By Nick Cunningham of

24 Comments on "Exxon To Disclose The Real Risk Of Climate Change"

  1. Apneaman on Thu, 14th Dec 2017 1:33 pm 

    Lying SCUM

    Documenting Exxon-Mobil’s funding of climate change skeptics denier-liars.

    ExxonMobil Climate Denial Funding 1998-2014. TOTAL $30,925,235

    Collectively, the Denier Death Cult has spent billions and created an army of loud true believer useful idiots. Most just happen to be white, male, American & conservative, but that’s just a coincidence.

  2. Apneaman on Thu, 14th Dec 2017 1:37 pm 

    Harvard Study Confirms: #ExxonKnew and Misled Public About Climate Threat for Decades

    “”Even while ExxonMobil scientists were contributing to climate science and writing reports that explained it to their bosses, the company was paying for advertisements that told a very different tale,”

    “Supran and Oreskes examined 187 climate change-related communications from ExxonMobil between 1977 and 2014, including peer-reviewed, non-peer-reviewed, and internal communications, as well as paid, editorial-style advertisements, or “advertorials,” published by the New York Times.

    They observed that ExxonMobil’s Times advertorials “included several instances of explicit factual misrepresentation,” and “overwhelmingly emphasized only the uncertainties, promoting a narrative inconsistent with the views of most climate scientists, including ExxonMobil’s own.”

    After Los Angeles Times columnist Michael Hiltzik wrote about the study, ExxonMobil emailed him comment, calling its findings “inaccurate and preposterous.”

    “ExxonMobil acknowledges the risk of climate change is clear and warrants action,” the statement said, asserting that the study “was paid for, written and published by activists leading a five-year campaign against the company.”

  3. Cloggie on Thu, 14th Dec 2017 2:31 pm 

    “Most just happen to be white, male, American & conservative, but that’s just a coincidence.”

    American white conservative males need to be killed, all of them, right, apneaman?


  4. Boat on Thu, 14th Dec 2017 3:47 pm 


    Say it ain’t so. Assessing a $110 fee per cow for farting? Lol First you allow immigration then fine cattle farts to pay for it.

  5. Shortend on Thu, 14th Dec 2017 3:48 pm 

    T REX already stated the risk while being CEO
    Come on, like the corporate tune will be any different now? Get real…

    Ya, ya, ya…we’ll adapt and engineer solutions….sure we will….

  6. Apneaman on Thu, 14th Dec 2017 4:13 pm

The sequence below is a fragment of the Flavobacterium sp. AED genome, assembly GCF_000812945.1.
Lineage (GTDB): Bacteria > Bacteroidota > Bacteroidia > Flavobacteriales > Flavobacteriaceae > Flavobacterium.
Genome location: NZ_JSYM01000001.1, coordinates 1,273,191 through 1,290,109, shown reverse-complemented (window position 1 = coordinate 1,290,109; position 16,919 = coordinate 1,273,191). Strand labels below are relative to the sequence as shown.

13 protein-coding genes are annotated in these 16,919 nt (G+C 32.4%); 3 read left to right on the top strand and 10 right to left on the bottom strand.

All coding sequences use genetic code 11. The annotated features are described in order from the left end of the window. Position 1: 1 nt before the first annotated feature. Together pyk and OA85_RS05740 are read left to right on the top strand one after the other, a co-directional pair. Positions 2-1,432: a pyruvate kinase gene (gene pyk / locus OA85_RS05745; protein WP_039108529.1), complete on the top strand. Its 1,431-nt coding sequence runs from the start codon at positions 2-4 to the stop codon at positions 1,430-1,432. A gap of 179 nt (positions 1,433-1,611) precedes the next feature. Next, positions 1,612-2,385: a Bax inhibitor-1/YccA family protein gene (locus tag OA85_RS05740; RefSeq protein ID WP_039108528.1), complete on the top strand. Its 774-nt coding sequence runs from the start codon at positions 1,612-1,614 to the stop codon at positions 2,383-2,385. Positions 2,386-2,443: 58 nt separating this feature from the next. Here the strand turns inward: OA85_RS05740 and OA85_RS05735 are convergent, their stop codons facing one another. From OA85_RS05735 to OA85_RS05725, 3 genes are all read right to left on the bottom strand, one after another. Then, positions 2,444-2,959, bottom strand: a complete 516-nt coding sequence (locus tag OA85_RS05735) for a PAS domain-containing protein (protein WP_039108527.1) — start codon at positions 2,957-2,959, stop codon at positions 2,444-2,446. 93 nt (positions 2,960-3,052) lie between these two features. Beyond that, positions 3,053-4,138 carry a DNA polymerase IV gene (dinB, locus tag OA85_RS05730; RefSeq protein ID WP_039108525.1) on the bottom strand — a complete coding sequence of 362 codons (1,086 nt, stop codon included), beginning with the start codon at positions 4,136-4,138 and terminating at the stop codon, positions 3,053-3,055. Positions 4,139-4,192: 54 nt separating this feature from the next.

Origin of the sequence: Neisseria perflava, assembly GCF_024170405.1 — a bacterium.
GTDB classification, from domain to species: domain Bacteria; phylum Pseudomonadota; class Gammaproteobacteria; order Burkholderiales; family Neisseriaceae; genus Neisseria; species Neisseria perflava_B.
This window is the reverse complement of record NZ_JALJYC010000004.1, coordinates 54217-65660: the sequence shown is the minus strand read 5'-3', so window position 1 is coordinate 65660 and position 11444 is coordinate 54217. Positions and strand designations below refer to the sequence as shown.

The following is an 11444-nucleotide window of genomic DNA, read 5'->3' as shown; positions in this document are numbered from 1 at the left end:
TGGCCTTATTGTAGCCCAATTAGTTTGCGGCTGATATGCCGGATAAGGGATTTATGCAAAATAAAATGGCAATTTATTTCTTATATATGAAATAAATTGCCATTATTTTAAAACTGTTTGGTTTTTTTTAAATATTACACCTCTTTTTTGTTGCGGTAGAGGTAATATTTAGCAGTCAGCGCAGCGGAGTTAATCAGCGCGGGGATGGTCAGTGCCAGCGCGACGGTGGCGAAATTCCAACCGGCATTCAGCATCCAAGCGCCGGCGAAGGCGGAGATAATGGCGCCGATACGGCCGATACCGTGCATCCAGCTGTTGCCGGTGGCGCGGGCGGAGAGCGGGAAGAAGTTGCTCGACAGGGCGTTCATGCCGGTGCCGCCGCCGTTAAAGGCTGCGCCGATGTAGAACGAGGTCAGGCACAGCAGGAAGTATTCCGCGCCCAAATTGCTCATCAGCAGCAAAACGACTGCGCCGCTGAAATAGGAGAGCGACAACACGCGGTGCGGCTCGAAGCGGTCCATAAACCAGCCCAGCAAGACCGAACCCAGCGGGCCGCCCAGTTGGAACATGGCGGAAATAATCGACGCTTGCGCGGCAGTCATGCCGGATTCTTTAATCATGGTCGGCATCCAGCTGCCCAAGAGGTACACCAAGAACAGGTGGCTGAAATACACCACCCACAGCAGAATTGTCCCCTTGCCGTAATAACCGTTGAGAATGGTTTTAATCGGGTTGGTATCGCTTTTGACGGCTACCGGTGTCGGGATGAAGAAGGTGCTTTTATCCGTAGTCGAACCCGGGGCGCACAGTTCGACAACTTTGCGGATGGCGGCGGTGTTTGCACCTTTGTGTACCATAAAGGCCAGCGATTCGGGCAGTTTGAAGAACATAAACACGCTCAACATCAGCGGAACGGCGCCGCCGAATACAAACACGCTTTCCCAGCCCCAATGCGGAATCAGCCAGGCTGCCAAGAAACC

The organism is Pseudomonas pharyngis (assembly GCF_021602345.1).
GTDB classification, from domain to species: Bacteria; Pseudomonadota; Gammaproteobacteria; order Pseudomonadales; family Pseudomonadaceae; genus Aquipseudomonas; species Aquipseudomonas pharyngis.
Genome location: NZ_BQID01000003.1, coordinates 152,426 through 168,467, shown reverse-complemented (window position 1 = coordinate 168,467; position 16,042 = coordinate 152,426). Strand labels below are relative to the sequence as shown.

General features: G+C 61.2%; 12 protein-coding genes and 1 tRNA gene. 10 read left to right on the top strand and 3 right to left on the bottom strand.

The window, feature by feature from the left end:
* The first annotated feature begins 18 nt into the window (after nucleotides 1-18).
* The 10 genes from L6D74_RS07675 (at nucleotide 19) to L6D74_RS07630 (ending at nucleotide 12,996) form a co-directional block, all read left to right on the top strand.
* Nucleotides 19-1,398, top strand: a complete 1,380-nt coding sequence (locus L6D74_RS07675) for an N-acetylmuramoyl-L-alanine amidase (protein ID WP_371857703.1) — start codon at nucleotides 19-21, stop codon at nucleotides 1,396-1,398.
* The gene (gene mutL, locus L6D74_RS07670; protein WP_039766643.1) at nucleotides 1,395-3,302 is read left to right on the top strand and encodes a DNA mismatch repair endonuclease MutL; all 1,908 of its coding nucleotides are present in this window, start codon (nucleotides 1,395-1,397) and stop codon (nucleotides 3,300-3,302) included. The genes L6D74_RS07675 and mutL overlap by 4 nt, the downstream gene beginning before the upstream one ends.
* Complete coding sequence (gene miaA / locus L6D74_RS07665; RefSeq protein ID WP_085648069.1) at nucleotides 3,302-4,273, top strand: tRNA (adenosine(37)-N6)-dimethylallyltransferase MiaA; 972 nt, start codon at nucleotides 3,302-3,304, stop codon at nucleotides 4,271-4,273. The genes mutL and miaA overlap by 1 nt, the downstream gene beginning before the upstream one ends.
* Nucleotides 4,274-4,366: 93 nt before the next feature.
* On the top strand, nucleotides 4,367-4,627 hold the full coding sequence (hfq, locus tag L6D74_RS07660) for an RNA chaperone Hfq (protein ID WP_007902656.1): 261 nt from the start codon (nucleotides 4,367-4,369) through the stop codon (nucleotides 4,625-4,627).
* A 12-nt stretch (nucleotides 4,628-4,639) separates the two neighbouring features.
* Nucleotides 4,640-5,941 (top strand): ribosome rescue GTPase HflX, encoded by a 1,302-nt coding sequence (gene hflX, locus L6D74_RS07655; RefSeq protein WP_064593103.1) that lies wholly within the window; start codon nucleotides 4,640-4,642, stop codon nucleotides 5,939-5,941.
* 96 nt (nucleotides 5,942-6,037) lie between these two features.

If you say so clog. Perhaps the distraught revenge seeking lynch mobs should hire your kind since y’all have that experience with death camps N all.

  7. Cloggie on Thu, 14th Dec 2017 4:28 pm 

    “Perhaps the distraught revenge seeking lynch mobs should hire your kind since y’all have that experience with death camps N all.”

    The Germans were amateurs. In 1939 they had ca. 28,000 political prisoners, among them a lot of jewish communists. That USSR of yours…

    …had tens of millions in the Gulags and millions killed.

  8. Apneaman on Thu, 14th Dec 2017 5:10 pm 

    World War II: The Holocaust

    45 Photos In Focus

    Shocking Pictures from Auschwitz-Birkenau

    Hundreds of thousands of pieces of evidence including testimony from Nazi’s themselves.

    clog loves it. Got to play the unjustly wronged victim his whole life.

    It’s pathological – an addiction in itself.

  9. Apneaman on Thu, 14th Dec 2017 5:13 pm 

    Hot weather smashes Sydney December record

    Sydney weather: Twin alerts for fire risk and health impacts as big heatwave sweeps in

    Cancer Down Under

  10. Apneaman on Thu, 14th Dec 2017 5:16 pm 

    Just how fucking stupid they are

    “HOUSTON (AP) — A housing developer is hoping to win approval from Houston officials to put a 151-acre project on a former golf course where the city and Harris County have spent millions of dollars to buy out homeowners whose properties were damaged by flooding because they were living in a flood plain.”

  11. Makati1 on Thu, 14th Dec 2017 5:26 pm 

    “The Exxon Valdez oil spill occurred in Prince William Sound, Alaska, March 24, 1989,…” WIKI

    “Supreme Court drastically cuts payouts for plaintiffs in Exxon Valdez oil spill” (2008)

    “25 Years After Exxon Valdez Oil Spill, Company Still Hasn’t Paid For Long-Term Environmental Damages” (2013)

    “Exxon Valdez litigation ends, but spill’s legacy may be indefinite” (2016)

    “However, if that’s the case, then that was a fraud initially in the settlement in 1991.”

    Lies, fraud and debt from the oily corporations that run the US and are destroying the ecosystem and world peace.

  12. ________ on Thu, 14th Dec 2017 5:30 pm 

    The warmer the better. Fingers crossed

  13. Davy on Thu, 14th Dec 2017 5:40 pm 

    “Lies, fraud and debt from the oily corporations that run the US and are destroying the ecosystem and world peace.”

    Nowhere has there been more damage, more lies and more fraud then Asia in particular China.

  14. Sissyfuss on Thu, 14th Dec 2017 6:01 pm 

    If you don’t go out and get deep in debt for Christmas, the climate scientists will win.

  15. Makati1 on Thu, 14th Dec 2017 6:09 pm 

    Crumbling America…

    “THIS DAY IN HISTORY – Gunman kills students and adults at Newtown, Connecticut, elementary school – 2012”